Ambulance workers told McClatchy they did not have permission to enter Rabaa, the far larger of the two protest sites. They had to enter by foot, limiting their rescue work. McClatchy reporters saw roughly 30 bodies piled up in a makeshift morgue at Rabaa field hospital, near the site of one of the sit-ins, with only a fan overhead to keep the bodies cool. Hospital officials said they had 10 more in another room in the same field hospital. Reporters saw other bodies outside the site as well.
As the clashes erupted, the Ministry of Interior urged protesters to use one exit point. But waiting for them there were local residents who vowed to beat up those leaving. Later, they created more avenues for protesters to leave.
At least 10 were killed at the second but much smaller sit-in site in Nahda, near Cairo University.
Bursts of tear gas and gunfire continued throughout the day. McClatchy reporters caught in the middle of fighting between protesters and police pleaded with an apartment doorman to let them inside the gate. Once there, reporters could hear the sound of nearby gunfire, screams of those hit and others breaking up bricks at a nearby construction site to use as rocks.
The violence spread throughout the nation as at least 21 churches were set ablaze, along with police stations nationwide.
With many roads blocked in what appeared to be an effort by the government to stop protesters from coming to the sit-in sites, supporters instead launched protests in their neighborhoods. In Faiyom, an impoverished governorate south of Cairo that was fiercely loyal to Morsi, at least 17 people died in clashes. Clashes also erupted in Ismailia in the Nile Delta, killing at least 15, and the restive Sinai.
Morsi supporters said at least one child was killed.
In other parts of Cairo, protesters overturned police vehicles and even turned one over a bridge, according to a widely distributed video of the incident.
The government declared a month-long state of emergency in 14 of the nation’s 27 provinces, effectively allowing security forces to clear the streets without public oversight. From 4 p.m., when it announced the state of emergency, till 7 p.m., when the curfew started, the security forces allowed some protesters to leave sit in sites and arrested nearly 600 others.
It was the third move against the camp at Rabaa. But the scale of violence sparked a debate about the government response to the Muslim Brotherhood, the secret organization through which Morsi ascended to the presidency a year ago, and his Islamists supporters. Last month, Gen. Abdel-Fatah el-Sissi, the minister of defense who announced Morsi’s ouster July 3, asked the public to take to the streets and give him the backing to address the sit-in.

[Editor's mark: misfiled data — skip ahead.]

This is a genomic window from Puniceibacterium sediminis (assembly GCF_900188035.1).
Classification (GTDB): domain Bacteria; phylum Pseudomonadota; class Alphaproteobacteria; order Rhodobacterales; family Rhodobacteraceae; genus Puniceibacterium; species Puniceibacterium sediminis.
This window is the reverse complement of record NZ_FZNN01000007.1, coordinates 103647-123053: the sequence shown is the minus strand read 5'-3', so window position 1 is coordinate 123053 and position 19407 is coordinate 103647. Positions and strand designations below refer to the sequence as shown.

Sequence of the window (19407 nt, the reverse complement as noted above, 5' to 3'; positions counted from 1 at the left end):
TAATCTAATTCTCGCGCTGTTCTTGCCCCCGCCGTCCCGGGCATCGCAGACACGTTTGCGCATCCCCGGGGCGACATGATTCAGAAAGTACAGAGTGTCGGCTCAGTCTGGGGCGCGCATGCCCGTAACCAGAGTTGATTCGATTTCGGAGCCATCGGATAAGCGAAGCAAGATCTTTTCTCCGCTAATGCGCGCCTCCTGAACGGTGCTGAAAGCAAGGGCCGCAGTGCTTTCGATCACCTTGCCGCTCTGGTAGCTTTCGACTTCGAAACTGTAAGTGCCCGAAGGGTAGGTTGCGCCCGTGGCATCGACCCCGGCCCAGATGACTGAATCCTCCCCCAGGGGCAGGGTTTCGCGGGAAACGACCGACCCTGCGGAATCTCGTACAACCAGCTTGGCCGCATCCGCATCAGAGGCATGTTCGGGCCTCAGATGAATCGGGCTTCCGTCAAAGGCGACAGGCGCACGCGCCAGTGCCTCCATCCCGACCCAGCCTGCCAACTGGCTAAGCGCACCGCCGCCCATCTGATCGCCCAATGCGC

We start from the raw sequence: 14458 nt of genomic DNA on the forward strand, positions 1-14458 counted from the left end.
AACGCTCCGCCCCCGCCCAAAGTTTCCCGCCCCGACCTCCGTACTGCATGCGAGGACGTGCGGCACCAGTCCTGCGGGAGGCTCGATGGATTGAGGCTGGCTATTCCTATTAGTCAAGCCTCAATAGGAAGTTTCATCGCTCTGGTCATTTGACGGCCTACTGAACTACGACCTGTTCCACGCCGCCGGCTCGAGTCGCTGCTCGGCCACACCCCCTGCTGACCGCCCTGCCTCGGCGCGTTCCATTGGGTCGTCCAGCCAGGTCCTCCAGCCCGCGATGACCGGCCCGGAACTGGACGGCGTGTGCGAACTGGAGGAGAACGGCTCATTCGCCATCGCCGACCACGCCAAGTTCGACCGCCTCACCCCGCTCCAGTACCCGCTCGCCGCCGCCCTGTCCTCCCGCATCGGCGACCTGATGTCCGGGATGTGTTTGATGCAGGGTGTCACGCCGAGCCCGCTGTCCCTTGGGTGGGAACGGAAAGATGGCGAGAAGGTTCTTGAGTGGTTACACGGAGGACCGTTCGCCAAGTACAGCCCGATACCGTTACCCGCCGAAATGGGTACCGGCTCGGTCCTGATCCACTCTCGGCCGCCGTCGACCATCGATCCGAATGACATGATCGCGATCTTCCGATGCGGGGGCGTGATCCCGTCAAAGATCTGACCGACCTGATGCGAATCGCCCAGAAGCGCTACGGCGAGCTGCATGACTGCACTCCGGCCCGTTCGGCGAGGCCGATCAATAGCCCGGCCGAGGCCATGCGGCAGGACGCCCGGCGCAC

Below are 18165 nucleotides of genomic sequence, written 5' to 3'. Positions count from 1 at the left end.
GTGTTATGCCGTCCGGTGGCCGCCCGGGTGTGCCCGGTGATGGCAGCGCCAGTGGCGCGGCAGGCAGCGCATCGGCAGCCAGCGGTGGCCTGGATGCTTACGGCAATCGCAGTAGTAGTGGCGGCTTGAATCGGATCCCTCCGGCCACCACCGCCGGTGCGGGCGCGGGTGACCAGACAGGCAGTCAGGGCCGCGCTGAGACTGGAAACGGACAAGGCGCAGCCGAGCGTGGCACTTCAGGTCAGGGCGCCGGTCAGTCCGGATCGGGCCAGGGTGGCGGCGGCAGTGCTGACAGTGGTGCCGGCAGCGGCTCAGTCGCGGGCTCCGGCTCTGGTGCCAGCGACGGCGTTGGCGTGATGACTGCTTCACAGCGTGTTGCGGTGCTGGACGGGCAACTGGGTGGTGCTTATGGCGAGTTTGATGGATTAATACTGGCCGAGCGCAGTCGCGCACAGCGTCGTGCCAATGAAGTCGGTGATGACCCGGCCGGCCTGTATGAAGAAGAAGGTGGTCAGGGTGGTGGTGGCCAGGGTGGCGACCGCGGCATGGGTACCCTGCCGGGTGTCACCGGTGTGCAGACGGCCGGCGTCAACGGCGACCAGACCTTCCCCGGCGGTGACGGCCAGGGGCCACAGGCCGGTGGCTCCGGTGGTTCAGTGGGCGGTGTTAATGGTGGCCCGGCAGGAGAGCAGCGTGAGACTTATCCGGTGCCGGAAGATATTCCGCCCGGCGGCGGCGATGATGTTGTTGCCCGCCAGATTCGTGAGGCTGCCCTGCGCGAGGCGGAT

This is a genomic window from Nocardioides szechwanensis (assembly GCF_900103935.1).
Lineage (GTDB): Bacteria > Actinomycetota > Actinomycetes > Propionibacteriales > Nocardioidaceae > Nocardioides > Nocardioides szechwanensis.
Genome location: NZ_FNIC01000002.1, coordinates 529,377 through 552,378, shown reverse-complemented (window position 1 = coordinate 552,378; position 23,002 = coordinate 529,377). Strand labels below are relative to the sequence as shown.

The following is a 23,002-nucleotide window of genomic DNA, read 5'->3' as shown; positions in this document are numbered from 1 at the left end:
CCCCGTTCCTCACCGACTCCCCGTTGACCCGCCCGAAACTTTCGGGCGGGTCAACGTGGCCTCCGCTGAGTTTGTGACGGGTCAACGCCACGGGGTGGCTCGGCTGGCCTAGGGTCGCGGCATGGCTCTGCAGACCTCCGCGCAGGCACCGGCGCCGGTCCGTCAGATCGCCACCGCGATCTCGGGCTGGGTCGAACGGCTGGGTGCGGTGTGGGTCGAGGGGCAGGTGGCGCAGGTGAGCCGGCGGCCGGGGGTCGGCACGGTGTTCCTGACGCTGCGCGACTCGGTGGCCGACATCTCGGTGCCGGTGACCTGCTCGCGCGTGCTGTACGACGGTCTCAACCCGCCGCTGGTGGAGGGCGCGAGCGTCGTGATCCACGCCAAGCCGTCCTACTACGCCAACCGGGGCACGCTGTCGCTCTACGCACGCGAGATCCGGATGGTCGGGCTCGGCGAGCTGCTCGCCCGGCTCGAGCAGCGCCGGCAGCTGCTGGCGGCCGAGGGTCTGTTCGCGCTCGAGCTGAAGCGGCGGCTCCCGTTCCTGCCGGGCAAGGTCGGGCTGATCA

While some decried that fellow Egyptians could treat one another with such brutality, others welcomed the clearing of the sit-in site, saying the carnage was necessary for Egypt to move forward.
“Your hearts are cold. These people are peaceful. We have to defend them,” one woman yelled to fellow passengers on the subway early morning.
“Stop watching the news!” replied another.
Efforts failed in the past month of negotiations, both by Egyptians and the international community. Neither side could agree on who would represent them, let alone the major divisive issues of the day.
Ahmed Tayab, sheikh of al Azhar, a revered institution of Sunni thought, condemned the violence and said he was unaware the security forces planned to clear the area.
Indeed, he was scheduled to lead negotiations between the Brotherhood and the government Wednesday even as he shared the stage with el-Sissi during the July 3 announcement.
At the field hospital, so many bodies came in so quickly, it was clear there was not room for them. “Sha-heed!” or Martyr protesters would yell as another dead man came by. Those who were lucky enough to escape the site sought treatment at a nearby mosque turned hospital. Some tried to take off their shoes at the doors in accordance with religious customs.
“This no time to take off shoes!” the imam yelled as blood soiled the mosque carpets.
Every few minutes a man would be carried in, the women would scream and there were quiet murmurs of what the day’s events meant for Egypt’s future.
“We can no longer be peaceful,” a Morsi supporter said as he carried an injured friend into the morgue.